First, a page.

I’ve made a vow never to read another academic article about meltdowns. I guess over the past 20 years, I’ve lapped up anything I could lay my hands on, in the quest to make life during a meltdown a little bit easier for all.
On the whole, I know what triggers a meltdown for Steven. It is usually an unexpected change. Or something unexpected happening. Or something not happening that he was expecting to happen. Not being understood is also a trigger. Sometimes I hear Steven in the bath telling his support worker a comp!icated story about Suggs and his big hat. I can hear Steven descend into a meltdown, simply because the other guy doesn’t get all the references. It happens with me when I’m dog tired and can’t instantly recall the names of all the people getting off the train in Unseen Bean.
Once a meltdown is underway, it can be a very hairy experience. There is always the possibility that you may be hit. Or that something will get broken. Or that you will go violently insane with 6 hours of repetitive talking. Its the latter that does for me. In those moments, Steven can’t process what he is saying, let alone any response you might say. So, verbal communication during a meltdown is worse than pointless – it adds to and exacacerbates the meltdown. The only thing to do is silent containment – to stop Steven hurting himself or others.
Where I disagreed with the Unit is that they always maintained there was something willful about Steven’s behavior during a meltdown (although they wouldn’t actually acknowledge he had meltdowns). So subsequently, they held that all the behavior during a meltdown could be eradicated. I’m not saying this is the case for everyone but in Steven’s case its a nonsense.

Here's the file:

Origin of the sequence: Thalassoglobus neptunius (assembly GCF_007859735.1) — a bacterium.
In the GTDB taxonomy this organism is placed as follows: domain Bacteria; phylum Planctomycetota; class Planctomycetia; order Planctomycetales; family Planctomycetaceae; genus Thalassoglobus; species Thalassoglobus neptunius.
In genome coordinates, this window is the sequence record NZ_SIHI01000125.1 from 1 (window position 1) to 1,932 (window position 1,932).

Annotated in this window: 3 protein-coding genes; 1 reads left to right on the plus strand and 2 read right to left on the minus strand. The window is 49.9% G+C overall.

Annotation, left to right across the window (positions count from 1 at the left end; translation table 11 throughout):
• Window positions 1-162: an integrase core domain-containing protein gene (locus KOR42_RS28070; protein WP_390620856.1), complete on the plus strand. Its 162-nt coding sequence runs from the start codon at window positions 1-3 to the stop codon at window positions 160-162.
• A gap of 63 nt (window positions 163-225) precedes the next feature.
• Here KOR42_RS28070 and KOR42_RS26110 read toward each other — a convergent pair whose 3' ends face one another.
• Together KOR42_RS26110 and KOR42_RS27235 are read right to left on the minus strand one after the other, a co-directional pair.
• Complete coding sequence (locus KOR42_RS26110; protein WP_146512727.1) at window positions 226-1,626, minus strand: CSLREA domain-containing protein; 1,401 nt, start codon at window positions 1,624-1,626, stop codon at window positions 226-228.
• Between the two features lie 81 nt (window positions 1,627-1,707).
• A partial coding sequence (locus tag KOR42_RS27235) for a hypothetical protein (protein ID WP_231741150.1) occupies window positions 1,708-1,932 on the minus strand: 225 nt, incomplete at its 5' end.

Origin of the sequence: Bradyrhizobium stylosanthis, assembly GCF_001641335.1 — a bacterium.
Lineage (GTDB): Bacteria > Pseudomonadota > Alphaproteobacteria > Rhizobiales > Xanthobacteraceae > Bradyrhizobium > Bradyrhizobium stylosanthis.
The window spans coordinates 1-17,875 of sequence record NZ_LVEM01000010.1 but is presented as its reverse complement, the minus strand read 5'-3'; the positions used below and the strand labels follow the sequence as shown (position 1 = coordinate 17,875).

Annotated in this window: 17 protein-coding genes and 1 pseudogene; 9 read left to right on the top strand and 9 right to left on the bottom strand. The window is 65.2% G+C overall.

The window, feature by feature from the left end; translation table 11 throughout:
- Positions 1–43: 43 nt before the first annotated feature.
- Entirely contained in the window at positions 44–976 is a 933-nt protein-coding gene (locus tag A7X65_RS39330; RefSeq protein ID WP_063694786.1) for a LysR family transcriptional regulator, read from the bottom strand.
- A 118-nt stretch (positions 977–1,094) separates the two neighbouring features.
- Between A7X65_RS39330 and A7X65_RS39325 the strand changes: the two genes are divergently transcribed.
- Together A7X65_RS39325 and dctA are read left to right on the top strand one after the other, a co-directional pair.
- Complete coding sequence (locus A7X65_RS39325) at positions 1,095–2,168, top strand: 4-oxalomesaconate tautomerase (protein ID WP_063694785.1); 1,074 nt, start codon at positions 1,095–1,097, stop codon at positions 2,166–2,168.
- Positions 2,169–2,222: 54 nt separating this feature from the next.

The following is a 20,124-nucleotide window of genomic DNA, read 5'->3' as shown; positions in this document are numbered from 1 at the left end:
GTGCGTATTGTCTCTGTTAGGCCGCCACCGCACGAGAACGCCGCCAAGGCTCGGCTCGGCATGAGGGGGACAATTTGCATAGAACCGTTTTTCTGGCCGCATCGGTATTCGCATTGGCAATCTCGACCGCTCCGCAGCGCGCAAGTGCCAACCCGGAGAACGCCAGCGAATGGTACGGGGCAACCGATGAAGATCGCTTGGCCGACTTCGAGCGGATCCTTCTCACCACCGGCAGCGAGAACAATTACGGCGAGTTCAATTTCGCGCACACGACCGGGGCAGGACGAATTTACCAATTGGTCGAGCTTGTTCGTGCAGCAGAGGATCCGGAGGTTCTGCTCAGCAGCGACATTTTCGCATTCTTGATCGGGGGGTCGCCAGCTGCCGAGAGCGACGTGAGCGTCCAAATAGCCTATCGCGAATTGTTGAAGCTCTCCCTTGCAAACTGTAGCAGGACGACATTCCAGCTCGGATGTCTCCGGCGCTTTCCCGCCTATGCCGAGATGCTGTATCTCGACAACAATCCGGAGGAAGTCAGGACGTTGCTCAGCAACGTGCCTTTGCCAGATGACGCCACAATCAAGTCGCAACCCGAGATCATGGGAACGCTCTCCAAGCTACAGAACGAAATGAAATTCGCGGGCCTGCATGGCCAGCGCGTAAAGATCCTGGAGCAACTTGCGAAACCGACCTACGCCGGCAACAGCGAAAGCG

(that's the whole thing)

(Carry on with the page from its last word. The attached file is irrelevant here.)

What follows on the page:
When Steven comes out of a meltdown he has hardly any recall of what just happened. The most he can say is that “Steven Neary’s had his silly head on”. Trying to probe why he had his silly head on gets nowhere.
This morning it started upon awakening. My guess is that there was a change to the bath routine. One of the support workers is having housing problems and I let him stay over last night. He thought he was being helpful because he started to do the bath before the normal guy showed up. An hour later, there was water all over the bathroom floor, a bowl of breakfast fruit salad up the living room wall and the TV broken. By now, the usual Wednesday routine is in tatters and it is going to take some retrieval.
Could the meltdown have been prevented? Probably not. Could we have minimized the damage? Possibly. Steven broke the TV whilst the support worker was in the garden hanging the washing out. Unbearable though it may be, it is best not to leave Steven on his own during a meltdown – anything could happen.
So after having to support the support worker, go to Curry’s to buy a new TV and clear up the bathroom, I finally made it out the door to work at 12.30 – 6 hours after being rudely awakened. I then had to sit in a pub for an hour to do the support workers’ wages. And missed the bank, so am now four days late in paying the direct payment tax bill.
The way I see it, meltdowns are a uniquely individual experience. Each person needs to be understood and generalisations are seldom helpful. In the week that Swansea council are planning to send Claire Dyer to Brighton because of her meltdown behavior, I suggest we get off the idea that the person is case study who can be ” righted” and think more about the support the person and their family need to live with this inevitability of the autistic condition.